In Amalgamated Transit Union, Local 113 v Toronto Transit Commission, 2017 ONSC 2078, Amalgamated Transit Union, Local 113 (ATU) unsuccessfully argued that the implementation of the random drug and alcohol testing of its members should be withheld until the conclusion of the main arbitration hearing addressing the validity of the new drug and alcohol testing policy instituted by the Toronto Transit Commission (TTC).

The TTC implemented a “Fitness for Duty Policy” (Policy) in October 2010, which called for drug and alcohol testing in certain situations to ensure that TTC employees and management are mentally and physically fit to perform their duties.  At the time that it was implemented, the Policy did not allow for random drug and alcohol testing; rather it was limited to situations where there was reasonable cause or where there was a full investigation into a workplace incident.  In response to the Policy, ATU filed a grievance under its Collective Agreement, which was referred to arbitration.  Despite commencing on March 2011, the arbitration is still ongoing.  On October 19, 2011, the TTC amended its Policy to include random drug and alcohol testing.  This present motion for an interlocutory injunction was brought in response to the random testing amendment.

The Decision

With an emphasis on how random drug and alcohol testing would advance public safety in the City of Toronto, Justice Marrocco was satisfied that random testing would either increase the probability that employees using drugs or alcohol at work will be detected, or deter employees from using drugs or alcohol at a time too close to work.  Considering the complex circumstances surrounding the TTC’s decision to institute random drug and alcohol testing in the workplace, Justice Marrocco articulated a several noteworthy conclusions.  First, since potential employees are required to pass a pre-employment urinalysis test for drug use, it is reasonable to expect that they would be required to continue to test negatively in order to maintain their employment.  Second, given that TTC management and employees facilitate approximately 1.8 million transit rides daily, it is reasonable to expect that efforts will be taken to ensure employees in safety positions are fit for duty.  Third, the risk of false positives is combated by proper testing procedures and certified laboratories, and can ultimately be compensated by damages.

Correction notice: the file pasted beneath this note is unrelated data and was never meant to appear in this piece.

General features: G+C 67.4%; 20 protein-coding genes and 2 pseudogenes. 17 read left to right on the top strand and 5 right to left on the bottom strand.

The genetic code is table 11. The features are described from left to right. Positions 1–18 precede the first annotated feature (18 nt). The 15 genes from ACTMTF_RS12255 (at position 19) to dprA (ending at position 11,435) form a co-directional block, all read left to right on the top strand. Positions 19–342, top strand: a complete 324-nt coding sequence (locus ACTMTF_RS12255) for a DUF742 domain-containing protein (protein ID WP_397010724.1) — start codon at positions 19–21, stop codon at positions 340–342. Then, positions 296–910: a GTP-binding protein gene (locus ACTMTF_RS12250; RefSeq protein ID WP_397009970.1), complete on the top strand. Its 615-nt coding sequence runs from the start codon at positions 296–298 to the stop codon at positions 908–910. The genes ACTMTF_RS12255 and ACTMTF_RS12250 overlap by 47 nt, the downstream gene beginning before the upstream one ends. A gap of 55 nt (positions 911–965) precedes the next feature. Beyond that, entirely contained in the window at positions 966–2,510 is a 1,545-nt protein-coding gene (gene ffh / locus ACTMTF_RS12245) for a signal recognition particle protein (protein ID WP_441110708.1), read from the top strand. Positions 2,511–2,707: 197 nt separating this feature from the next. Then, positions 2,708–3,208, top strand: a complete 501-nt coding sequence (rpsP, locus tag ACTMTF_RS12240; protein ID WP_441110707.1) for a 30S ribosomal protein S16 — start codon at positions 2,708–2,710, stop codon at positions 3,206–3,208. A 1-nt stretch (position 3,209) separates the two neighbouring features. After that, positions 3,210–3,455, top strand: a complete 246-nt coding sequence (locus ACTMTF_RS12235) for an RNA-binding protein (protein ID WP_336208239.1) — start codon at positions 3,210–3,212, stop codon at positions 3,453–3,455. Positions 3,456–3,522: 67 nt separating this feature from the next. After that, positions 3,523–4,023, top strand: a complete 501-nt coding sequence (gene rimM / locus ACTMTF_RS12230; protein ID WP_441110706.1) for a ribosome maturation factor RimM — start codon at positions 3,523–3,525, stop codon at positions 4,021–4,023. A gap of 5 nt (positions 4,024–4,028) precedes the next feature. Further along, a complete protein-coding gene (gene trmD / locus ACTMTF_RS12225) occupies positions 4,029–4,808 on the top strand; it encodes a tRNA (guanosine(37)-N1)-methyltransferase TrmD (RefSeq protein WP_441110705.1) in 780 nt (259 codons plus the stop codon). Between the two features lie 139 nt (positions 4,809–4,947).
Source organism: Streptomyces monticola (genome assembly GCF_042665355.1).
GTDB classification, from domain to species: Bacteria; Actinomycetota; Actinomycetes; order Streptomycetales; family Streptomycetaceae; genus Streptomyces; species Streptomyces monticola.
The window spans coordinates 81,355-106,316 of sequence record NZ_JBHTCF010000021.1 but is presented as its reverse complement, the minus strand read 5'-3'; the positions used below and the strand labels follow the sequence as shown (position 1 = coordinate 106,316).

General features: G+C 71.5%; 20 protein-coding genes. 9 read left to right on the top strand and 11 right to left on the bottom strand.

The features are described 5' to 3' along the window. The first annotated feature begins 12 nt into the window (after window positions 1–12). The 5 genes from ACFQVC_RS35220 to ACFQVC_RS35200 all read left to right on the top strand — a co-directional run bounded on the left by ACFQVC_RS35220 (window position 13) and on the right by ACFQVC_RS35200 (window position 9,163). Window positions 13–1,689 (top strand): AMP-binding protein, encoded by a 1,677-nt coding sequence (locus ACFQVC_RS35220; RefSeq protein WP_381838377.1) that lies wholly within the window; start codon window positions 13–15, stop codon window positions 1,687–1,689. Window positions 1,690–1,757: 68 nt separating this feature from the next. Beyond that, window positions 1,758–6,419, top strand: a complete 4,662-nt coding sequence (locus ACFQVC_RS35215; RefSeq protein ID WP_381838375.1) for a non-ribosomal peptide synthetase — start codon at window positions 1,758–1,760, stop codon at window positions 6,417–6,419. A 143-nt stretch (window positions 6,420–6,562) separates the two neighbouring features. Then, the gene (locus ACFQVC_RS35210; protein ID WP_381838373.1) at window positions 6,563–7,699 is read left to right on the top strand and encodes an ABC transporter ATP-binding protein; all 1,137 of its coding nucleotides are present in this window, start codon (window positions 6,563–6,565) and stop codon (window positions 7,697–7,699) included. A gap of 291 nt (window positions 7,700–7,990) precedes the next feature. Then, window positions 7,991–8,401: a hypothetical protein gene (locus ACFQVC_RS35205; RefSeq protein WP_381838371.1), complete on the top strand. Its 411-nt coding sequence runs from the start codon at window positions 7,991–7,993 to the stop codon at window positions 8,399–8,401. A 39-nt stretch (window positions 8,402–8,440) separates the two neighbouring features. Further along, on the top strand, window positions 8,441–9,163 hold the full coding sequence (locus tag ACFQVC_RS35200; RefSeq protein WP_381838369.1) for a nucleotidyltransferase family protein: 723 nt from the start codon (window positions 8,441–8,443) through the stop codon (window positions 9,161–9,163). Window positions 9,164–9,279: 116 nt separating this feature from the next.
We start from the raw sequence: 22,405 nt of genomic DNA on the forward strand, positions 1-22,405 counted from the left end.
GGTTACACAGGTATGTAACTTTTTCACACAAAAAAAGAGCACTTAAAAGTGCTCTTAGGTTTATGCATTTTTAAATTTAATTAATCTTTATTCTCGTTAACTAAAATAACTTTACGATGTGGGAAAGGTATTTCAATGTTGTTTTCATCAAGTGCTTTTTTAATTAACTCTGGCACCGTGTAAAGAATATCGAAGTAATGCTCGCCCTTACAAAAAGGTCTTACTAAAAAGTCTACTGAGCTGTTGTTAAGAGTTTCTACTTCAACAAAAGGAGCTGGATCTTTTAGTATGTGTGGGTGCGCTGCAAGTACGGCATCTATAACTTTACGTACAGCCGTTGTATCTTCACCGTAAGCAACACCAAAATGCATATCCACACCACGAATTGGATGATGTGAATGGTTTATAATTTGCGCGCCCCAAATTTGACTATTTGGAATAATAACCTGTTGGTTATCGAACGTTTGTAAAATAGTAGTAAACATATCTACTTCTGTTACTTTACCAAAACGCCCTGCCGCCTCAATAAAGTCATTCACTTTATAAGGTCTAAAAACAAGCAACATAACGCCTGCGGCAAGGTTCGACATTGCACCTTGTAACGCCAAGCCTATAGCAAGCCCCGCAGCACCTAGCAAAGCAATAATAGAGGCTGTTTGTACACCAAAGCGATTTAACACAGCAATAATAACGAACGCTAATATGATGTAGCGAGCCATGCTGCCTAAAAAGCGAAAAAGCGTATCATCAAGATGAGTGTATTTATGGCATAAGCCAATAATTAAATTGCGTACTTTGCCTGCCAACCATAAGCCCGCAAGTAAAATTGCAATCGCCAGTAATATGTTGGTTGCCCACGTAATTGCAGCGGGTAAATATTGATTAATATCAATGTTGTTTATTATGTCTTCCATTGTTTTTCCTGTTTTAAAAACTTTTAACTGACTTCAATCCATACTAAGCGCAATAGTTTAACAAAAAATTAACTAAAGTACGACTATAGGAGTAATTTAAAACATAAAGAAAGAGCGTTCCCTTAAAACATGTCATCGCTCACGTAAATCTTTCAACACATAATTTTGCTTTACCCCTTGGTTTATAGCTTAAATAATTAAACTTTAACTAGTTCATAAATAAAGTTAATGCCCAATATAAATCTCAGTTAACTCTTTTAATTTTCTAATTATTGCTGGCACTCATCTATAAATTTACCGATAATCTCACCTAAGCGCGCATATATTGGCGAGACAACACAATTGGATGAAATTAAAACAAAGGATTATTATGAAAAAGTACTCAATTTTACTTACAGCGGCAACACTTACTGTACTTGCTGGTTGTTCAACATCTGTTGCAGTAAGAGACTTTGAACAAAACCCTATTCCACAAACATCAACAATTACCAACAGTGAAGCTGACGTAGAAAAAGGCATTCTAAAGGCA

Early Observations from the Decision

On May 8, 2017, the day the random drug and alcohol testing policy was introduced, the very first TTC worker tested failed an alcohol breathalyser test.  Later that same day, a second employee tested positive for an undisclosed drug.  By the end of the month, two more had tested positive, bringing the total number of employees caught under the new random drug and alcohol policy to four.

As the main arbitration between ATU and the TTC continues to unfold, it will be interesting to see if the results of these and any subsequent random drug and alcohol tests ultimately have an impact on the central litigation between the two parties.

Written with the assistance of Neil Rosen, summer student.

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